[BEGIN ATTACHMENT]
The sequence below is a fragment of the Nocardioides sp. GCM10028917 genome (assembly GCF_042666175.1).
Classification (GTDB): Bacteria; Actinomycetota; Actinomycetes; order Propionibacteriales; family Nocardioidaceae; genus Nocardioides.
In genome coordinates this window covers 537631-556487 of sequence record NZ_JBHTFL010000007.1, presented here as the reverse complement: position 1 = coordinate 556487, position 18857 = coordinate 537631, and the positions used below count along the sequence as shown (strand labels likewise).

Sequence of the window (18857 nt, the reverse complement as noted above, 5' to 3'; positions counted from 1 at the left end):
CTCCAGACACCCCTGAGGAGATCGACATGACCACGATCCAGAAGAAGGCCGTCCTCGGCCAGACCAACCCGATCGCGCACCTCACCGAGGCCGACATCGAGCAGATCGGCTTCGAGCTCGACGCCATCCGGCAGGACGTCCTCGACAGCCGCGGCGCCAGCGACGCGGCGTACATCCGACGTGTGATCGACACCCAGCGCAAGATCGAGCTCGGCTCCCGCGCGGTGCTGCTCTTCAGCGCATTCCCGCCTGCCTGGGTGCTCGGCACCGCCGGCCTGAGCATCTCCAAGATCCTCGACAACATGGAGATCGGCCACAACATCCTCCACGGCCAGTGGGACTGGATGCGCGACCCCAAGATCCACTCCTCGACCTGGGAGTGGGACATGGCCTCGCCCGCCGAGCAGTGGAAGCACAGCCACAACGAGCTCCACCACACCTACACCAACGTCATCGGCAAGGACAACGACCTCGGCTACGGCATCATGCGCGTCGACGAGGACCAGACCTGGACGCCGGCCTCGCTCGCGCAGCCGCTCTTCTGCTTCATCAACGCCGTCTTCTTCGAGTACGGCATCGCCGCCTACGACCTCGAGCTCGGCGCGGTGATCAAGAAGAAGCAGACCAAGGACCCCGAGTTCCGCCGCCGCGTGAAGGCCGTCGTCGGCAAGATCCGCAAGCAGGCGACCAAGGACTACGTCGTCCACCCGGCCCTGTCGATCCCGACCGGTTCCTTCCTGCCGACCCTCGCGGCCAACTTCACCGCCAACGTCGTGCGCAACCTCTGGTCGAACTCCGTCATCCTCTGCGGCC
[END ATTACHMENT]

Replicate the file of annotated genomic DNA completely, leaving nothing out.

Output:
The sequence below is a fragment of the Nocardioides sp. GCM10028917 genome (assembly GCF_042666175.1).
Classification (GTDB): Bacteria; Actinomycetota; Actinomycetes; order Propionibacteriales; family Nocardioidaceae; genus Nocardioides.
In genome coordinates this window covers 537631-556487 of sequence record NZ_JBHTFL010000007.1, presented here as the reverse complement: position 1 = coordinate 556487, position 18857 = coordinate 537631, and the positions used below count along the sequence as shown (strand labels likewise).

Sequence of the window (18857 nt, the reverse complement as noted above, 5' to 3'; positions counted from 1 at the left end):
CTCCAGACACCCCTGAGGAGATCGACATGACCACGATCCAGAAGAAGGCCGTCCTCGGCCAGACCAACCCGATCGCGCACCTCACCGAGGCCGACATCGAGCAGATCGGCTTCGAGCTCGACGCCATCCGGCAGGACGTCCTCGACAGCCGCGGCGCCAGCGACGCGGCGTACATCCGACGTGTGATCGACACCCAGCGCAAGATCGAGCTCGGCTCCCGCGCGGTGCTGCTCTTCAGCGCATTCCCGCCTGCCTGGGTGCTCGGCACCGCCGGCCTGAGCATCTCCAAGATCCTCGACAACATGGAGATCGGCCACAACATCCTCCACGGCCAGTGGGACTGGATGCGCGACCCCAAGATCCACTCCTCGACCTGGGAGTGGGACATGGCCTCGCCCGCCGAGCAGTGGAAGCACAGCCACAACGAGCTCCACCACACCTACACCAACGTCATCGGCAAGGACAACGACCTCGGCTACGGCATCATGCGCGTCGACGAGGACCAGACCTGGACGCCGGCCTCGCTCGCGCAGCCGCTCTTCTGCTTCATCAACGCCGTCTTCTTCGAGTACGGCATCGCCGCCTACGACCTCGAGCTCGGCGCGGTGATCAAGAAGAAGCAGACCAAGGACCCCGAGTTCCGCCGCCGCGTGAAGGCCGTCGTCGGCAAGATCCGCAAGCAGGCGACCAAGGACTACGTCGTCCACCCGGCCCTGTCGATCCCGACCGGTTCCTTCCTGCCGACCCTCGCGGCCAACTTCACCGCCAACGTCGTGCGCAACCTCTGGTCGAACTCCGTCATCCTCTGCGGCC